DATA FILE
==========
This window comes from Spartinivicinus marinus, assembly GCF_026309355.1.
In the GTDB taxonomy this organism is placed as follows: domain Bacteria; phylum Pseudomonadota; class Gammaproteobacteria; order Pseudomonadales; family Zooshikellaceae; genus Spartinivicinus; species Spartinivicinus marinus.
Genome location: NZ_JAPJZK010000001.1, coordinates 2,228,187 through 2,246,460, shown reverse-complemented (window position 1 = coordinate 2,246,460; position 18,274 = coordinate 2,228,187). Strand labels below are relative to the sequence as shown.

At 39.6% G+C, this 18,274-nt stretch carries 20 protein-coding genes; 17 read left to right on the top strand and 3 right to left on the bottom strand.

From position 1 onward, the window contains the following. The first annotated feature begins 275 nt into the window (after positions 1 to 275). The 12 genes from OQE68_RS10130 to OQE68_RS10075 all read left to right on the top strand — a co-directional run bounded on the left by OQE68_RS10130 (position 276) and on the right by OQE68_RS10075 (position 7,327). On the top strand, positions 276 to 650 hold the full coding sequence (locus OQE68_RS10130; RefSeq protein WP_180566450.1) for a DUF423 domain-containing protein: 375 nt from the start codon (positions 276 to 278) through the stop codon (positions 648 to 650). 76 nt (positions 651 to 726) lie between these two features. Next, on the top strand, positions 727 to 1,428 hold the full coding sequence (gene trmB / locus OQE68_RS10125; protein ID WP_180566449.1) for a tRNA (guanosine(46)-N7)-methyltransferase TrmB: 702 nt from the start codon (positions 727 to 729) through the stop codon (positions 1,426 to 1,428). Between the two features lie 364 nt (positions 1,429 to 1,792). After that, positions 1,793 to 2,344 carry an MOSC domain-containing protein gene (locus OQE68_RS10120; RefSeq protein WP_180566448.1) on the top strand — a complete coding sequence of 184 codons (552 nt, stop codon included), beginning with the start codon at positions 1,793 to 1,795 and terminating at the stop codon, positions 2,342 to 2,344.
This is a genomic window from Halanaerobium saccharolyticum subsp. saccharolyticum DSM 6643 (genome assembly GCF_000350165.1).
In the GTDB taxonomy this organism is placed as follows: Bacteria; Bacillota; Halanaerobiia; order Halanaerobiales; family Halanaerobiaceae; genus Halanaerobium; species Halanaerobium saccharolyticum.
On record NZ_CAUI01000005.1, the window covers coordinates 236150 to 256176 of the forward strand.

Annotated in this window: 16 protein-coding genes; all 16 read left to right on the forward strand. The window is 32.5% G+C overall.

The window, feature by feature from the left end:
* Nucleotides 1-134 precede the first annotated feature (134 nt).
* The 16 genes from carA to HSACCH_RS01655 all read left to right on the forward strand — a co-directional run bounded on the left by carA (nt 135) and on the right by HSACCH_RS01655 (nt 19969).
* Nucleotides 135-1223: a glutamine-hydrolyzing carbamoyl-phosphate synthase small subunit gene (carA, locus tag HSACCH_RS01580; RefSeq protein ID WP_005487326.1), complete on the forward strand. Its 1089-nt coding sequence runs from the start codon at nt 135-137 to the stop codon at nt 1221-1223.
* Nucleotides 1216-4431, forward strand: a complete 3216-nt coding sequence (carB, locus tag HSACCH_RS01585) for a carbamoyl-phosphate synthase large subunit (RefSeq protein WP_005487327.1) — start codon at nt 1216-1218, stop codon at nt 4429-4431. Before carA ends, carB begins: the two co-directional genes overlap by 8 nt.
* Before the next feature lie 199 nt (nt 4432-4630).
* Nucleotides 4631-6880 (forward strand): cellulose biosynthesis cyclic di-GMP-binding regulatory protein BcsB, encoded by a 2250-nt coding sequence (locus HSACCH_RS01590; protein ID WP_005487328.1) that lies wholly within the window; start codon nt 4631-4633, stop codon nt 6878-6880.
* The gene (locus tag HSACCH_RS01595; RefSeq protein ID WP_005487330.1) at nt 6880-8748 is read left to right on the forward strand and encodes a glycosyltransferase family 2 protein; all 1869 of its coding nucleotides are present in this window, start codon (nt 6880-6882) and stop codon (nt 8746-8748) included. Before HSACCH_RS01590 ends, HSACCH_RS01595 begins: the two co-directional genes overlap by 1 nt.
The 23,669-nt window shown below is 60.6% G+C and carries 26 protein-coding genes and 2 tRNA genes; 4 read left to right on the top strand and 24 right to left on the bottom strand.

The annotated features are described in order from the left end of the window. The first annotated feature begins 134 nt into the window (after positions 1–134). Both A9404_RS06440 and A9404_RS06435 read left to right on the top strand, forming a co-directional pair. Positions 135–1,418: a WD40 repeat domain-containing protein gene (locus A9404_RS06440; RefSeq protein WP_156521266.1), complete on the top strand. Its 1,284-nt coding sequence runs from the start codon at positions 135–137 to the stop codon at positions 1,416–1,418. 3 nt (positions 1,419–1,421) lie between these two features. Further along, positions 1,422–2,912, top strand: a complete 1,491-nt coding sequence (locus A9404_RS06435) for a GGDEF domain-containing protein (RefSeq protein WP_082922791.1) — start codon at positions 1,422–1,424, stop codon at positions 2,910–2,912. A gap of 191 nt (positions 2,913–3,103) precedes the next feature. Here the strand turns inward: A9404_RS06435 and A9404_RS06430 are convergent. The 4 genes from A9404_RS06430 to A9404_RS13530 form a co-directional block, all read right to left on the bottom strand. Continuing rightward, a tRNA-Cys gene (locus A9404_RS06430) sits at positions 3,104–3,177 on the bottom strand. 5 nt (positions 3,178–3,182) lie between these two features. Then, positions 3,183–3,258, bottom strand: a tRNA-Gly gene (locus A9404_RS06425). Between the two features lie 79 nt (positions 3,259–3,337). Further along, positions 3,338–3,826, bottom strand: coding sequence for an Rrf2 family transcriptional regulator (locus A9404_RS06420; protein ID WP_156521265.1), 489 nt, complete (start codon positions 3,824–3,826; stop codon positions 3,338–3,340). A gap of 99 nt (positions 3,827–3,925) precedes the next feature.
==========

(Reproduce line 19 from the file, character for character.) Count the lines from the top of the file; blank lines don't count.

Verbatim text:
The annotated features are described in order from the left end of the window. The first annotated feature begins 134 nt into the window (after positions 1–134). Both A9404_RS06440 and A9404_RS06435 read left to right on the top strand, forming a co-directional pair. Positions 135–1,418: a WD40 repeat domain-containing protein gene (locus A9404_RS06440; RefSeq protein WP_156521266.1), complete on the top strand. Its 1,284-nt coding sequence runs from the start codon at positions 135–137 to the stop codon at positions 1,416–1,418. 3 nt (positions 1,419–1,421) lie between these two features. Further along, positions 1,422–2,912, top strand: a complete 1,491-nt coding sequence (locus A9404_RS06435) for a GGDEF domain-containing protein (RefSeq protein WP_082922791.1) — start codon at positions 1,422–1,424, stop codon at positions 2,910–2,912. A gap of 191 nt (positions 2,913–3,103) precedes the next feature. Here the strand turns inward: A9404_RS06435 and A9404_RS06430 are convergent. The 4 genes from A9404_RS06430 to A9404_RS13530 form a co-directional block, all read right to left on the bottom strand. Continuing rightward, a tRNA-Cys gene (locus A9404_RS06430) sits at positions 3,104–3,177 on the bottom strand. 5 nt (positions 3,178–3,182) lie between these two features. Then, positions 3,183–3,258, bottom strand: a tRNA-Gly gene (locus A9404_RS06425). Between the two features lie 79 nt (positions 3,259–3,337). Further along, positions 3,338–3,826, bottom strand: coding sequence for an Rrf2 family transcriptional regulator (locus A9404_RS06420; protein ID WP_156521265.1), 489 nt, complete (start codon positions 3,824–3,826; stop codon positions 3,338–3,340). A gap of 99 nt (positions 3,827–3,925) precedes the next feature.